36. openswitch » Why Giving Away Your Code Is Not Dangerous said:

    […] Why Giving Away Your Code Is Not Dangerous. Very interesting article. Even more interesting are the comments that follow. I think there needs to be a distinct understanding that code is different from solution. I have lots of people come to me with a problem. They say, “I need a solution.” I could just point them to, say, WordPress and say, “There’s all the code you need.” But that’s not what they’ll be paying me for. They want me to take that freely available code and use it to create a solution to their problem. This entry was posted on at 4:38 pm and filed under url. Bookmark the permalink. Follow any comments here with the RSS feed for this post. Both comments and trackbacks are currently closed. « A fractured convention? […]

  37. » Why This Blog is a Failure - John Andrews - johnon.com said:

    […] not good at pretending to be dumb. I can’t, for example, proclaim with a straight face that it is not dangerous to give away code. Hell I can’t even link to it with a straight face. It would be so phony, even I […]

  38. Warrem said:

    “Well, he released them after sales on both items were down to almost nothing. It took, what? 5 years before they released it? Quake 3 engine they also waited like 5-6 years to release it. You just don’t get it. At that point, they had made their money, and moved years beyond that technology. It’s like possessing the source code to Windows 95. Big whoop, the company knows you cant modify that to *beat* anything they are currently doing.”

    You’re looking at it from a purely financial standpoint. That’s not where I’m coming from.

    To use your example, why doesn’t MS give away the Windows 95 source code? It’s financially dead to them so why hold onto it? id released their source in the hopes that others could learn from it (which they have). MS will never do that because they fear code is a zero sum game.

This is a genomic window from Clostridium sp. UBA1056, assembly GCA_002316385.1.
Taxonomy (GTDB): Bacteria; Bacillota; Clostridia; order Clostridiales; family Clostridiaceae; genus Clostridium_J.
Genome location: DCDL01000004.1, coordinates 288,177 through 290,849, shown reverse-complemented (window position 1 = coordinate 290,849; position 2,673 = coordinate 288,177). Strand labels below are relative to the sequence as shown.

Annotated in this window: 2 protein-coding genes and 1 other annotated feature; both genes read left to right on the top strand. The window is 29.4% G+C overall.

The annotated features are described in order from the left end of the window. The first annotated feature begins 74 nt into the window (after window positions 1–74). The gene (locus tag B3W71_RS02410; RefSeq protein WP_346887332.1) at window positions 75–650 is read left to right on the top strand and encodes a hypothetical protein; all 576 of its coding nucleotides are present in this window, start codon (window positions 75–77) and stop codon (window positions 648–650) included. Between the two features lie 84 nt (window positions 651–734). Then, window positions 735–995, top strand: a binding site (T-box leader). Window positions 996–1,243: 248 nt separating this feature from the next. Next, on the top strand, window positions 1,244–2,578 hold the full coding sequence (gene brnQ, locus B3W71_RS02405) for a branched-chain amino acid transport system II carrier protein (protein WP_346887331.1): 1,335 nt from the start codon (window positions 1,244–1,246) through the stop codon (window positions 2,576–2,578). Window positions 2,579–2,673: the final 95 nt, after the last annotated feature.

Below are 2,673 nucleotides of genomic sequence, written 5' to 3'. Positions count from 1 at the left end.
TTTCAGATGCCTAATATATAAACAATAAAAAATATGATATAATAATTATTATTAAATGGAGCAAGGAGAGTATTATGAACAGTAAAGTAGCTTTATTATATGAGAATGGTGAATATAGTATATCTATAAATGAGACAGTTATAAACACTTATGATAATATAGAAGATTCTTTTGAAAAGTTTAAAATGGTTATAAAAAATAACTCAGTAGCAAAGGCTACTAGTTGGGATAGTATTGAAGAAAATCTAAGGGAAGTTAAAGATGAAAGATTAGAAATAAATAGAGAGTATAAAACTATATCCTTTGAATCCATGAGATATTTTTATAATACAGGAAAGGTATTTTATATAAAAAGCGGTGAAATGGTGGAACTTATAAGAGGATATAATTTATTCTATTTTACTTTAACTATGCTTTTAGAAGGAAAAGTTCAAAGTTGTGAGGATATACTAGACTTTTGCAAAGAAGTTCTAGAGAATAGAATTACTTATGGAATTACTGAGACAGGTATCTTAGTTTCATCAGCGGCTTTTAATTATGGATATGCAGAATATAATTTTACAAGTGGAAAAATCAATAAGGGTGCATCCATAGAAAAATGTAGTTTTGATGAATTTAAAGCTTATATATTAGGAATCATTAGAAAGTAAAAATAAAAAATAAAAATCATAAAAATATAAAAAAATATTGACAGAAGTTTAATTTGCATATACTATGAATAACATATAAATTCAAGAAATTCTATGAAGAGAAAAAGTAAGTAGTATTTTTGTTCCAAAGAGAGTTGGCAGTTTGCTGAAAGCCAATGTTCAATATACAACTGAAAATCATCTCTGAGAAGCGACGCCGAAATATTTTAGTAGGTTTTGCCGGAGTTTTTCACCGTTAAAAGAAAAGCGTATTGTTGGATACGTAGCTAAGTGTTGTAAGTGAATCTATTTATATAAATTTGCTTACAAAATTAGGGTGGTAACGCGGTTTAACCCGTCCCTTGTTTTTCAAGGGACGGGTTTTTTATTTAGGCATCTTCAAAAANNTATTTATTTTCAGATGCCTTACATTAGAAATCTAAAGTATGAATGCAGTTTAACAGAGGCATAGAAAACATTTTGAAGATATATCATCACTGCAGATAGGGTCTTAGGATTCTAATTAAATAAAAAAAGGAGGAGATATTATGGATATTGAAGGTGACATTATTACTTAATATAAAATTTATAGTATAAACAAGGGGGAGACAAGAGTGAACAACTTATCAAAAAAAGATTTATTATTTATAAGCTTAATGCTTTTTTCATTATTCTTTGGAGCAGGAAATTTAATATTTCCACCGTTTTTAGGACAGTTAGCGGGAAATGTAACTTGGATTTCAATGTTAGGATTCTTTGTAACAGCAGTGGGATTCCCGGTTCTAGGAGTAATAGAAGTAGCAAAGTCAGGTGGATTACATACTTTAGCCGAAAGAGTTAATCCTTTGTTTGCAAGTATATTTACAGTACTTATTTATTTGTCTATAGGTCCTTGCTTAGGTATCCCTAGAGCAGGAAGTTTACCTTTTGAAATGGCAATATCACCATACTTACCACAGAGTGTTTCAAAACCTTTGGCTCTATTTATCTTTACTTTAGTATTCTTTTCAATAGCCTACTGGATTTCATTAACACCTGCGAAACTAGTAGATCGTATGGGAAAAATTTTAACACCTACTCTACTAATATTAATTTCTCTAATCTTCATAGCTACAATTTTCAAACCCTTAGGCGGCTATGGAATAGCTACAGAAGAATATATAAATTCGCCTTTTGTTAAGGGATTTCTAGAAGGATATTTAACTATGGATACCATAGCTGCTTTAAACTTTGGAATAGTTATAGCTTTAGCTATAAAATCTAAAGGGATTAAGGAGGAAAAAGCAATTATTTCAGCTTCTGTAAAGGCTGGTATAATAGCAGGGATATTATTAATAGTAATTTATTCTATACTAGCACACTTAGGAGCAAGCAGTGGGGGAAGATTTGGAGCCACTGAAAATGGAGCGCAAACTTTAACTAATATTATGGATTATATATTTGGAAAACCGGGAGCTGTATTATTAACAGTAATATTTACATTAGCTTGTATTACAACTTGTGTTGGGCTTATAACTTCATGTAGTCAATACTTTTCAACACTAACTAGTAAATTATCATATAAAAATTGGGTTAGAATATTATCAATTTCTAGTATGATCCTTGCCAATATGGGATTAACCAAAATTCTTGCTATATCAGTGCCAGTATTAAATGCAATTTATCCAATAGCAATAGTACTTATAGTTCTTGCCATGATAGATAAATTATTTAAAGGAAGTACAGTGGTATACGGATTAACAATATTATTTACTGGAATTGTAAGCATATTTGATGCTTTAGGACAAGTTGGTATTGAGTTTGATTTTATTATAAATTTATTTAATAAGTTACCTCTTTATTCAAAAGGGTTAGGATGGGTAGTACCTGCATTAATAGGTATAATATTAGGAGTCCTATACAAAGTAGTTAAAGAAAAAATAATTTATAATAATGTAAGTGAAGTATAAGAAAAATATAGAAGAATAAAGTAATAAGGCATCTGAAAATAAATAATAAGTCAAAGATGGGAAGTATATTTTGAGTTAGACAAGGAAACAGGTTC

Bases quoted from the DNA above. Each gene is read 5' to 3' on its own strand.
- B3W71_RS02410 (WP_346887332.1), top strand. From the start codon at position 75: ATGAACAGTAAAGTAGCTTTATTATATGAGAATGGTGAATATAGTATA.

It’s not.

  39. Giving Away Your Code at blog.rotracker.net said:

    […] Why Giving Away Your Code Is Not Dangerous. […]

  40. Random Coder said:

    Open source is the Public Library of code-land. It’s where old coders go when their careers die so they can appear ‘active’ and hopefully break back into the commercial world or con some investors into ‘donating’ to their ‘non-profit’ open source project. It’s where the great classical works of literature (bubble sort, etc.) hang out in or near the public domain. You’ll never find the latest, greatest, or best novel, technical manual, periodical, or exactly what you needed in the Public Library as soon as you can find it on Amazon or Barns & Noble. Linux, Mono, Drupal, and every other open source project out there lags behind the cutting edge, like the three year old novels drifting into the public library. By the time the open source conforms to the open standard set by a closed source industry (i.e. creator or innovator with substantial R&D budgets allocated from all that oh-so-evil profit), the “greedy capitalists” who insist on closed source for their proprietary works have already released their second version and an expansion to the standard, or even a replacement standard that is 2 to 3 times better than the old.

    In short, open source lags behind, follows, and fails to innovate. It’s only really non-profit for the people who do the work – open source developers. And if you’re not getting paid to write software, get ready to say “Would you like fries with that module?”

  41. Freddie Vincent said:

    Surely it’s a question of the value you’re giving away ?

  42. Jeffrey Jone said:

    I really liked this blog, and will definetly come back for more. Only thing is, I didn’t find how to subscribe to this blog. Will you implement this in the future? – The laziest man I ever met put popcorn in his pancakes so they would turn over by themselves. W.C.Filelds 1880 1962

  43. Jimmy Jarman said:

    The reception will follow from 9 pm — midnight across the street in City Hall’s Rotunda. After-party co-host MySpace will be supplying a celebrity DJ. There will be an open bar, finger food, game room, and other fun surprises. – I like children. Properly cooked. W.C.Filelds 1880 1956

  44. The Sharing and Caring of the WordPress Community Shines « Lorelle on WordPress said:

    […] Why Giving Away Your Code is Not Dangerous, Abhijit Nadgouda of ifacethoughts looks at the issue of “sharing” and Open Source from […]

  45. The Sharing and Caring of the WordPress Community Shines « Lorelle on WordPress said:

    […] Why Giving Away Your Code is Not Dangerous, Abhijit Nadgouda of ifacethoughts looks at the issue of “sharing” and Open Source from […]

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Abhijit Nadgouda